“Willa DeLongpre didn’t think I’d notice,” Francesca continues, her brown eyes sparkling like they only do when discussing her rival across the street. “But she sent her grandson over to buy two yesterday. I have no doubt she’ll be rolling out a Forget-Your-Worries tea in a week tops.”

She pins me with a look because, five years later, she still hasn’t forgiven Gran for stocking some of DeLongpre’s more popular tinctures and teas in the Blackwell House of Spirits gift shop. But I know better than to wade into that particular battle, and I’m saved from having to change the subject because at that moment Bea flies in from the back of the shop. In the week since I’ve seen her, she’s added a fresh streak of pink to go with the fading purple in her thick, wavy bob, and her arms are brimming with more of her new blue bouquets.

It takes her an extra second to notice me, and when she does, she narrows her eyes at me like I’m the guilty perp in a police lineup. Hastily, I try to calculate just how many of her text invitations I failed to respond to this week. She doesn’t normally hold my lack of response against me—Bea’s always been better at keeping up her end of our friendship—but she’s clearly pissed about something.

“Um. Hi, Bea. Is everything––” She cuts me off with a shake of her head.

“You’re early.”

It’s not the accusation I was expecting, but before I can ask what she’s talking about, she rushes over to the counter, unceremoniously dumps her beautiful bouquets in front of Francesca, and points at me. “Don’t move!”

Without another word of explanation, she darts back through the saloon-style double doors.

They’re still swinging when Francesca turns to me, eyebrows raised, but I shake my head. “I honestly have no idea.”

Her mouth quirks and she points at the blue bouquets Bea dropped on the counter. “Would you mind putting these with the display up front while I pop back for your arrangements?”


“Thanks, mijita.” She smiles at me before following Bea into the back, and I gather up the flowers and start arranging them in the galvanized buckets. I’ve known Bea long enough to guess that she’s up to something, and if I thought a bouquet to ease my worries would help me get out of whatever that something is, I’d buy a dozen. But Beatrice Diaz is a difficult person to say no to, magic-infused flowers or no. We may not spend as much time together as we did in the years after my mom left, but she’s still the closest thing I have to a friend my age in this town, and when you’re a Blackwell, that’s not something you take lightly.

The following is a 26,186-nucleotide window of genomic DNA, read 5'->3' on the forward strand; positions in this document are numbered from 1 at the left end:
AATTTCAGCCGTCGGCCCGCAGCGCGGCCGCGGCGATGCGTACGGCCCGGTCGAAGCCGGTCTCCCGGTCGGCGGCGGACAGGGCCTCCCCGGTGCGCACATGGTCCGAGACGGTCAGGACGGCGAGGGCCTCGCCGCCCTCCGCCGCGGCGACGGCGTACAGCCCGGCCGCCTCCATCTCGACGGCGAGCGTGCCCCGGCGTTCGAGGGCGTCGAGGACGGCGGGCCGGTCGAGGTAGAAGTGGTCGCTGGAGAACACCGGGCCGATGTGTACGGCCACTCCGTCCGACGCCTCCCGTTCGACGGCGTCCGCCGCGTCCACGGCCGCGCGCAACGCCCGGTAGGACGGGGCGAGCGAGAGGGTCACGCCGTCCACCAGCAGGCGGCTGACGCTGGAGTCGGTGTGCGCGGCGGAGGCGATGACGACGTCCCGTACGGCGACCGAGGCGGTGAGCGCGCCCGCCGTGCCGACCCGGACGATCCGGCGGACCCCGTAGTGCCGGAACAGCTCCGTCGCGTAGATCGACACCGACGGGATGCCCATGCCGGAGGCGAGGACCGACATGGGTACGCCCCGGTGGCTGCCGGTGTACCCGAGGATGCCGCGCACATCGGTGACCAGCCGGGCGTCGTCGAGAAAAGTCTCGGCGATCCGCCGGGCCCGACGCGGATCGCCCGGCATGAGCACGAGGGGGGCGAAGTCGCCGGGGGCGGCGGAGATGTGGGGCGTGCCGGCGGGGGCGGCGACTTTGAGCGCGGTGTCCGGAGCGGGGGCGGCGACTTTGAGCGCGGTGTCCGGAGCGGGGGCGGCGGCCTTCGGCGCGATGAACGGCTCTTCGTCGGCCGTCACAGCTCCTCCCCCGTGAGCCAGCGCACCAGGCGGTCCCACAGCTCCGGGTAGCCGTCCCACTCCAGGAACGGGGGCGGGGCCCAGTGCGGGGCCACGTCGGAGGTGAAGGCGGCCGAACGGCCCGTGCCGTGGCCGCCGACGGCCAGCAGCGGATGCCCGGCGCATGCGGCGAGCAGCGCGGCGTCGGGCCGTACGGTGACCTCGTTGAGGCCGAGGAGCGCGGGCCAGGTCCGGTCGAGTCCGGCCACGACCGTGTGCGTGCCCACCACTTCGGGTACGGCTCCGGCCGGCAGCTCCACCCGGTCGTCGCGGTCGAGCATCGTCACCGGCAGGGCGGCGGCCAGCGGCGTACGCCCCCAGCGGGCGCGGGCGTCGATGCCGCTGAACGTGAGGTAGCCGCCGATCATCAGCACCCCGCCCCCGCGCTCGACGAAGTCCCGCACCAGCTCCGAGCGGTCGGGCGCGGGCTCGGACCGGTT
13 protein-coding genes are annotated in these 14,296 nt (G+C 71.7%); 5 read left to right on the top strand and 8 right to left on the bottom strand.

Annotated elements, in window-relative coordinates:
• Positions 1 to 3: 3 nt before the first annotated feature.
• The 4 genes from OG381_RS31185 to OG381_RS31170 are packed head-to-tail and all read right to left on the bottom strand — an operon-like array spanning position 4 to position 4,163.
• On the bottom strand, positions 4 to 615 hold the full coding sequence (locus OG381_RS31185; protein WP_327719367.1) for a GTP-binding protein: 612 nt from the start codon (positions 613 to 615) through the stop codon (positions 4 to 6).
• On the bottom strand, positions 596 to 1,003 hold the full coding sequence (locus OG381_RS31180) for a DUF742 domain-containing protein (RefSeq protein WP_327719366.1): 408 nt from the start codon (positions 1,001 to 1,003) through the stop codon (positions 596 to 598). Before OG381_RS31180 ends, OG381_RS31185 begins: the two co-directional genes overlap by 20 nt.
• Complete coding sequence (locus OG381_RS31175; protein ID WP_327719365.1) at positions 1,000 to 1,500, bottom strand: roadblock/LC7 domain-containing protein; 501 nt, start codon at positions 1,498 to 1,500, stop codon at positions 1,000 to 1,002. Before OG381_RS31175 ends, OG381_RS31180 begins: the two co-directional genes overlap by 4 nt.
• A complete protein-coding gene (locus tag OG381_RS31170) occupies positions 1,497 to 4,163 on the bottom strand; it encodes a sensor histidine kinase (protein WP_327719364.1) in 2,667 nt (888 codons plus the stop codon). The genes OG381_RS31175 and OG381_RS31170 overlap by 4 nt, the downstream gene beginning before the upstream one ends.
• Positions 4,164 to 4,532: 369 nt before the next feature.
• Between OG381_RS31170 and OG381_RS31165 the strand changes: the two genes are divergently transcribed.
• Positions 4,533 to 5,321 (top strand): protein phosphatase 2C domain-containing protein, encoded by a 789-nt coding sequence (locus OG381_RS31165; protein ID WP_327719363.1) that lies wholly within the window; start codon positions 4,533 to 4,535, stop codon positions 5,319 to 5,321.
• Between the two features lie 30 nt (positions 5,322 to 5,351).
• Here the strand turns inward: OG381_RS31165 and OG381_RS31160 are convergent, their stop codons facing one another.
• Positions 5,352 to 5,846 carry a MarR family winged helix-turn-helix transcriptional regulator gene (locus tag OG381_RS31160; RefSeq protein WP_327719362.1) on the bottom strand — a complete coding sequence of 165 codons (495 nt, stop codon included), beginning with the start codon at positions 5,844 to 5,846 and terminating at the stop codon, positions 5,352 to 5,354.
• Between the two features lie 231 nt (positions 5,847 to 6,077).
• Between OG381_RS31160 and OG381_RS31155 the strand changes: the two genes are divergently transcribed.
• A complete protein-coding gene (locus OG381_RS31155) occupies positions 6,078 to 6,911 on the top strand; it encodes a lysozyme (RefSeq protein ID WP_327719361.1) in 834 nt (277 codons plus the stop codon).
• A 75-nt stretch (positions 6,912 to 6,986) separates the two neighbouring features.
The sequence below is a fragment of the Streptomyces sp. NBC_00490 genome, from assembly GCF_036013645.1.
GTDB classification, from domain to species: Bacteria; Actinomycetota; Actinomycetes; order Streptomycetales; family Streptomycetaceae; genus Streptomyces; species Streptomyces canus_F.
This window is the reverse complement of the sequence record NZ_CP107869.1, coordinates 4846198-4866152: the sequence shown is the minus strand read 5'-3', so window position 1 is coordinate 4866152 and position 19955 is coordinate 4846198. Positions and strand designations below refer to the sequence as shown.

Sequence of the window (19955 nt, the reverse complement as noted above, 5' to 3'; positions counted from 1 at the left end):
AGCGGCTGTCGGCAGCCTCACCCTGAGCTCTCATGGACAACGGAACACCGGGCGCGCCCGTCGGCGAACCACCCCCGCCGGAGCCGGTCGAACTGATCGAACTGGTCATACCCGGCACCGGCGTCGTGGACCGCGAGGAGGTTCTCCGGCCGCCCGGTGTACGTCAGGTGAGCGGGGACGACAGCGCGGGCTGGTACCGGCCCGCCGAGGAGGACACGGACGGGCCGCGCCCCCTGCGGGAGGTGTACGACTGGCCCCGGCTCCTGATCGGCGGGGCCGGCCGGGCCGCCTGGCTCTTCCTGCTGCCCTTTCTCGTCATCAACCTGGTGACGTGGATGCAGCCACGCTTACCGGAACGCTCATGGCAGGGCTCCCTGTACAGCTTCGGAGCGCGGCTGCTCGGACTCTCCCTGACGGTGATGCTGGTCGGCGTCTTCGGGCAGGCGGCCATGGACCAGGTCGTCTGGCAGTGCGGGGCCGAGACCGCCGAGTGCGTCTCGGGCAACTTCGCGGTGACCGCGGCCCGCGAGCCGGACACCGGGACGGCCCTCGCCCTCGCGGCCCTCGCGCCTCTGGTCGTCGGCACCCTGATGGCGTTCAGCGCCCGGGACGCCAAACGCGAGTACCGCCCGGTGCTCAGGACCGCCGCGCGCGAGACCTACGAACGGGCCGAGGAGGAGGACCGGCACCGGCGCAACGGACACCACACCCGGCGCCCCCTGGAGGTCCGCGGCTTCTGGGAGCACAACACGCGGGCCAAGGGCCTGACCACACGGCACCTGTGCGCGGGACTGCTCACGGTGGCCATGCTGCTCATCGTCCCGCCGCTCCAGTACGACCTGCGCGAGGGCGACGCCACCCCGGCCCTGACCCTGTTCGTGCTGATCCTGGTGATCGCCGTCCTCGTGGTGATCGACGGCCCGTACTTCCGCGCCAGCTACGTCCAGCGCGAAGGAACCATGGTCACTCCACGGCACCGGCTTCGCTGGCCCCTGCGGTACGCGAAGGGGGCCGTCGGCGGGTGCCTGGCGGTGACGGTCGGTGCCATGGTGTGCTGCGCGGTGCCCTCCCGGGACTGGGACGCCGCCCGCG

The double doors creak open again and Bea bounds back into the shop. This time, she’s holding a spray of dark and light purple flowers that have been artfully fastened onto the back of a hair barrette. “These are for you.” She holds them out to me. “For tonight.”

I take the flowers gingerly. “They’re beautiful. But what do you mean they’re—”

I break off as realization dawns.

The party.

I forgot about her party.

“The star-shaped ones are astrantias,” she continues, pointing at the varietal in question as if I hadn’t spoken. “And the tiny light purple ones are thyme. Both are good for courage.”

She looks up from the hair clip, her flashing eyes making it crystal clear that she has no intention of letting Mr. Harrison’s death nullify my promise to attend the party she and her friends have been planning at the cove for tonight. Canceling it would of course be out of the question. Clinging to life amid death is a lesson the people of this town learn early, and if anything, the news of the latest drowning makes the party even more necessary.

But it’s not the same for me.

And Bea knows it.

“Bea,” I begin, but she cuts me off with a wave of her hand.

“I’m sorry, but no. You’re not hiding away tonight. This is your last chance to let loose before the ceremony, and I refuse to let you miss it.” She plucks the flower barrette from my hand and moves behind me. “But look, I know you’re nervous.”

“That’s not—”

“And I know the last time you came out with us, it wasn’t exactly . . . ideal.” I flinch at the memory of my ill-advised appearance at a graduation party earlier this month. Bea’s a year below me and didn’t graduate this year, but she and her friends were far more welcome at the party than I was.

She separates a few curls from my perpetually messy mane of black hair and pretends not to notice my reaction. “But it will be different tonight because this is my party, Nev. And you have to trust that I’ve got your back.” The barrette clicks softly into place, and she turns me around by the shoulders. “I absolutely promise that you’ll have fun. Way more fun than you ever would have had at those sad-sack art college parties.”

I shrug out of her grip. “Can we please not—”

“Not what?” She gives me a shrewd look. Bea and Francesca are the only people, apart from Gran, who I told about my acceptance into the Rhode Island School of Design. An acceptance I turned down the day after we got Gran’s diagnosis. “Not admit that you’re disappointed?”

“Here we are!”

We both turn as Francesca backs in through the double doors carrying a cardboard tray of the clean, white flower arrangements that Gran loves. We order them every Friday to place in the entrance hall where the tours begin, and the familiar sight now, in the midst of so much change, is surprisingly comforting. Here, at least, is one part of our lives that hasn’t been turned on its head.